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John Otto- Colorado National Monument Founder's Great and Bold Legacy

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John Otto- Colorado National Monument Founder\'s Great and Bold Legacy

Page Type: Article

Object Title: John Otto- Colorado National Monument Founder's Great and Bold Legacy

Activities: Via Ferrata

 

Page By: seth@LOKI

Created/Edited: Aug 4, 2010 / Feb 4, 2011

Object ID: 645563

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Inspired by the Past

2011 marks the century celebration of John Otto's founding of the Colorado National Monument. I dedicate this expose to the memory of a great man who spent much of his life protecting and promoting the Monument that in many ways has made my life worth living. Here is John's Story: Much of my research began with a small out of print book by Al Look. Much more information is available about John's life from Colorado History author Alan Kania.
http://johnotto.org/AboutJohnOtto.aspx
http://www.amazon.com/John-Otto-Alan-J-Kania/dp/1436306434

John Otto is the single most prolific historical figure in the Grand Valley of western Colorado. He was known as the “Hermit of the Canyons” and the “Trail Builder” who founded the Colorado National Monument in 1911.
John Otto Portrait
John Otto's Portrait.

It is true that John Otto single-handedly built twisting trails for the enjoyment of future outdoor enthusiasts. He also showed extreme bravery dangling from high cliffs and rock towers establishing bold climbing routes using scrap iron-pipe metal for holds while chopping steps into the vertical walls.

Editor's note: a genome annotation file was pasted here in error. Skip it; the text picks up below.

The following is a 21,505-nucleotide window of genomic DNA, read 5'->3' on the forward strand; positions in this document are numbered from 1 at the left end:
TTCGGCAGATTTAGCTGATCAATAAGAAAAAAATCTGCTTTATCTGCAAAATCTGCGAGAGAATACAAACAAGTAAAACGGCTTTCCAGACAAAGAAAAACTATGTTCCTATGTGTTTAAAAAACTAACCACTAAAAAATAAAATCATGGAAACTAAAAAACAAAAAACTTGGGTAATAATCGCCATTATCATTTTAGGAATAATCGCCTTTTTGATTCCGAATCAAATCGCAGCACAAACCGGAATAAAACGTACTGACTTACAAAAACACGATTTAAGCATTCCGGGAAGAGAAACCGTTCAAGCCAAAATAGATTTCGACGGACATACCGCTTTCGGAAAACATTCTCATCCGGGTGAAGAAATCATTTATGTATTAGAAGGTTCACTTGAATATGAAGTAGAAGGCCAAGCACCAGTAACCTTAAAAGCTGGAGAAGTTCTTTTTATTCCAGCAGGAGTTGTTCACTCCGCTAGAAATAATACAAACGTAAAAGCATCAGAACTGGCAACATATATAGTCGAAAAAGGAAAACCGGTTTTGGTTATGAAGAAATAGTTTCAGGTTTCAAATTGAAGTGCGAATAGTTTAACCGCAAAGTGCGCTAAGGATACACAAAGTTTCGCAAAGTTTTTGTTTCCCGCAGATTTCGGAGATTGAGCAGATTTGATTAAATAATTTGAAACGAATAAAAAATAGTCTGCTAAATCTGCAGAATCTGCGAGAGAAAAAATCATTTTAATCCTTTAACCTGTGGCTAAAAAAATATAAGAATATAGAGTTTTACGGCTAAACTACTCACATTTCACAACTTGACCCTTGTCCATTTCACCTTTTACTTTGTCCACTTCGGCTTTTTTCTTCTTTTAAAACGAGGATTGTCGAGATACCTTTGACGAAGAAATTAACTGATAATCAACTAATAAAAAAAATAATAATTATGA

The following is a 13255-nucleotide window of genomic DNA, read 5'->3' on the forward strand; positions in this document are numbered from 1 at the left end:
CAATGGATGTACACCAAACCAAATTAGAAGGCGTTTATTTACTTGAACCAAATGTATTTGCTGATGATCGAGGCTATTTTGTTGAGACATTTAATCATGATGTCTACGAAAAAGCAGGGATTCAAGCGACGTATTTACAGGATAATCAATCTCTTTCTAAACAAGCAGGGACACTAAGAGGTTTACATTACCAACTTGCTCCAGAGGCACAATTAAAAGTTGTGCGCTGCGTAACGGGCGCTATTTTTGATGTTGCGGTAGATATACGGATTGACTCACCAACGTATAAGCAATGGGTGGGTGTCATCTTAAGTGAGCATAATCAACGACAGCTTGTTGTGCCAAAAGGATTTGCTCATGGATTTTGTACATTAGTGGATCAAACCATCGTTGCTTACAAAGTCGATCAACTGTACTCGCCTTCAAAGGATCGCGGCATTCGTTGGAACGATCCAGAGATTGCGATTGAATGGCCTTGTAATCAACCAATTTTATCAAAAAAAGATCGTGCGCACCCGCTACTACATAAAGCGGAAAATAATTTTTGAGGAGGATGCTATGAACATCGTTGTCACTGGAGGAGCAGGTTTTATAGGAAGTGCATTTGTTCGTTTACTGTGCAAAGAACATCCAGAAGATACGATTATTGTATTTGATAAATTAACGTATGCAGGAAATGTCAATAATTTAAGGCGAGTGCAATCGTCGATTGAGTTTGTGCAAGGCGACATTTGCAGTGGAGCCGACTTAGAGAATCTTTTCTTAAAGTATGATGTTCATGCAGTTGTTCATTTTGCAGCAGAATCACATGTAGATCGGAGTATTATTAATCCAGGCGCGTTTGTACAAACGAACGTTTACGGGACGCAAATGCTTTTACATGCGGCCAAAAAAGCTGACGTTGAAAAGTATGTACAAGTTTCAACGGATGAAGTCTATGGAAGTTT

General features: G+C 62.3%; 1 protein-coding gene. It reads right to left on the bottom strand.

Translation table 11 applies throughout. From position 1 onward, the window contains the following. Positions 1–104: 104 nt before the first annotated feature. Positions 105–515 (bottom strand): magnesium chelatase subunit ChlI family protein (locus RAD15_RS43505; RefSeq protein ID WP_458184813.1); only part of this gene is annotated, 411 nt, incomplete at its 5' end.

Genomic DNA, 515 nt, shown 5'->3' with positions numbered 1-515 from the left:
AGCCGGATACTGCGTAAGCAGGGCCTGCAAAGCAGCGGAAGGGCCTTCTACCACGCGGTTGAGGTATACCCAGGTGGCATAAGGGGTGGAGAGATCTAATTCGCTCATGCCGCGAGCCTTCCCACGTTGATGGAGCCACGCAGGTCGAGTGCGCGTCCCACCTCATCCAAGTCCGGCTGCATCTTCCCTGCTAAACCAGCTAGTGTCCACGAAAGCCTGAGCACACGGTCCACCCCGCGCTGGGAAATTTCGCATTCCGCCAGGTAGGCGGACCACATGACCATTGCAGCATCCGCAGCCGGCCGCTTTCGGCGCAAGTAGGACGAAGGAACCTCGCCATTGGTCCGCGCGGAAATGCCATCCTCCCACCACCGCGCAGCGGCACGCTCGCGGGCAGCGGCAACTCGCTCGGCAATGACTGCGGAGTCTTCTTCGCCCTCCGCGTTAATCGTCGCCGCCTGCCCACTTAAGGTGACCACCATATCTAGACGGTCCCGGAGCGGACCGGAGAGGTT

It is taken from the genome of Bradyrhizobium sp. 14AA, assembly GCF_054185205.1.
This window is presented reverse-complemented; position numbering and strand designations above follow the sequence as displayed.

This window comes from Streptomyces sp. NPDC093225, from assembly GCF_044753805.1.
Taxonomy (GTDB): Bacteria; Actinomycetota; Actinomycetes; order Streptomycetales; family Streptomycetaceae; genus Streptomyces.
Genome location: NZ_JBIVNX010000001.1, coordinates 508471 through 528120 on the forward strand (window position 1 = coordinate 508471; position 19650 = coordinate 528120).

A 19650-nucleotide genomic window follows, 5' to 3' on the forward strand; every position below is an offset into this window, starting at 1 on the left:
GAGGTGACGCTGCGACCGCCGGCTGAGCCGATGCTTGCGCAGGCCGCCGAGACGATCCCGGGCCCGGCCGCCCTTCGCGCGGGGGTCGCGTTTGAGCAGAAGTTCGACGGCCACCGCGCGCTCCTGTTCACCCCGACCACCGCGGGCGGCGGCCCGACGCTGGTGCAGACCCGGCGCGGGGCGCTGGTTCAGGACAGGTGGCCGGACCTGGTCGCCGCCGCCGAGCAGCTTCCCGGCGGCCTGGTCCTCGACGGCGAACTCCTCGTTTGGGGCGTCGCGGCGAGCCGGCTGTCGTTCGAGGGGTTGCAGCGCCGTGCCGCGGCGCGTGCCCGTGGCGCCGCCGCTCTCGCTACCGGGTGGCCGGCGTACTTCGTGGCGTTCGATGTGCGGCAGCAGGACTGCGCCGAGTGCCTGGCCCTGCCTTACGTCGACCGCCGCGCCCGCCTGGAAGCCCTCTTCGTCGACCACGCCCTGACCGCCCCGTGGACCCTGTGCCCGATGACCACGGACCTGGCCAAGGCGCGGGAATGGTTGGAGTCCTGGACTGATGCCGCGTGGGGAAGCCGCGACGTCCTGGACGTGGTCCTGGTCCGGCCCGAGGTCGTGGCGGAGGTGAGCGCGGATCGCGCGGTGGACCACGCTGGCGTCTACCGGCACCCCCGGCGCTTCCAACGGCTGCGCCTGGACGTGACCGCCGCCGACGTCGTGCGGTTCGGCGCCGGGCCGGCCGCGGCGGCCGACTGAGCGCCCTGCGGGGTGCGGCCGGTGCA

I've spent years of my life seeking out relics and routes that John made to allow tiptoeing mountainous adventures just above Grand Junction, Colorado. I thought often of his vision for the land and awed at his craftiness. Further study of his life has revealed that John Otto's true legacy is much grander than the outdoorsman status with which he is credited. His greatest gift was his profound compassion for the well-being and equality of his fellow man… and woman.
Monument in Winter
John said that soon after coming upon these canyons it felt like "the Heart of the World" to him. Indeed, John's defiant nature to save our lands may prove to be the heart that we all need to summon.

Born To Question

John was born in 1879 in Marthasville, Mo., to Carl and Amelia Otto. Carl Otto emigrated from Mansfield Saxony, England. He became an eccentric and perhaps perilously inquisitive professor at Eden Theological Seminary in Missouri. The cautious Lutheran Elders relocated Otto to Elmhurst College, Ill., to teach Greek, Latin, and ancient history and avoid confusing students in their religious studies.
Otto Ferrata
...

Protecting the "Heart of the World"

At 19 young years John Otto left Elmhurst to travel through western Canada and the northwestern U.S. He apprenticed in mining and dynamite blasting before settling briefly in Northern California.

John cultivated a rough and fiercely independent character that ran counter to the corrupt and well-connected mining companies of the West. Otto wrote frequent and livid letters to the Governor of California. He attempted to expose mistreatment of his fellow mine workers. The California governor placed him in the Napa State Hospital's insane asylum for his outspoken, progressive views.

Otto's letters were the primary grounds for his incarceration. It was apparently insane to openly promote equal rights for women, to promote eight-hour workdays, and to promote the creation of transcontinental and scenic highways. The Napa State Hospital found him to suffer from mania and reluctantly released John to his family.